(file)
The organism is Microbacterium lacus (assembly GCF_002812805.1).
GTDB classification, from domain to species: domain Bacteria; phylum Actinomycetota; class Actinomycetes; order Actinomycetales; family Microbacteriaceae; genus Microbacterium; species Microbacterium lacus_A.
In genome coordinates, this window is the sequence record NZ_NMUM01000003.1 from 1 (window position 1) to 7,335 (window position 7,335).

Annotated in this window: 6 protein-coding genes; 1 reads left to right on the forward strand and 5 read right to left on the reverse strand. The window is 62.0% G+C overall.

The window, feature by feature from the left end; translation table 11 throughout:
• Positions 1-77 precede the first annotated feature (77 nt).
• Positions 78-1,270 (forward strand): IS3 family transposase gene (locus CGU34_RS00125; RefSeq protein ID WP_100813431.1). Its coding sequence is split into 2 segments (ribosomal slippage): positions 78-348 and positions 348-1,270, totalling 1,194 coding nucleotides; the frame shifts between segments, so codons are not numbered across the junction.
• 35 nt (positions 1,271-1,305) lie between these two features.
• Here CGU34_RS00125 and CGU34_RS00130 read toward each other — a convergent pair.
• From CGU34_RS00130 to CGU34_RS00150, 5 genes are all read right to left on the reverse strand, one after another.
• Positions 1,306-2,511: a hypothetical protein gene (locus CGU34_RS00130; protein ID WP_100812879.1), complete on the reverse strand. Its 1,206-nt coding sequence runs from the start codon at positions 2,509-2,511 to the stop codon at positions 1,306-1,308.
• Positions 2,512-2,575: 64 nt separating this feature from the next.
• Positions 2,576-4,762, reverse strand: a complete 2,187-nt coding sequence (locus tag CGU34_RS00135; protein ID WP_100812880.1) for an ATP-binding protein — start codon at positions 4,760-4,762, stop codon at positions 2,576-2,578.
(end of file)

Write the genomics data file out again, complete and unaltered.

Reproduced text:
The organism is Microbacterium lacus (assembly GCF_002812805.1).
GTDB classification, from domain to species: domain Bacteria; phylum Actinomycetota; class Actinomycetes; order Actinomycetales; family Microbacteriaceae; genus Microbacterium; species Microbacterium lacus_A.
In genome coordinates, this window is the sequence record NZ_NMUM01000003.1 from 1 (window position 1) to 7,335 (window position 7,335).

Annotated in this window: 6 protein-coding genes; 1 reads left to right on the forward strand and 5 read right to left on the reverse strand. The window is 62.0% G+C overall.

The window, feature by feature from the left end; translation table 11 throughout:
• Positions 1-77 precede the first annotated feature (77 nt).
• Positions 78-1,270 (forward strand): IS3 family transposase gene (locus CGU34_RS00125; RefSeq protein ID WP_100813431.1). Its coding sequence is split into 2 segments (ribosomal slippage): positions 78-348 and positions 348-1,270, totalling 1,194 coding nucleotides; the frame shifts between segments, so codons are not numbered across the junction.
• 35 nt (positions 1,271-1,305) lie between these two features.
• Here CGU34_RS00125 and CGU34_RS00130 read toward each other — a convergent pair.
• From CGU34_RS00130 to CGU34_RS00150, 5 genes are all read right to left on the reverse strand, one after another.
• Positions 1,306-2,511: a hypothetical protein gene (locus CGU34_RS00130; protein ID WP_100812879.1), complete on the reverse strand. Its 1,206-nt coding sequence runs from the start codon at positions 2,509-2,511 to the stop codon at positions 1,306-1,308.
• Positions 2,512-2,575: 64 nt separating this feature from the next.
• Positions 2,576-4,762, reverse strand: a complete 2,187-nt coding sequence (locus tag CGU34_RS00135; protein ID WP_100812880.1) for an ATP-binding protein — start codon at positions 4,760-4,762, stop codon at positions 2,576-2,578.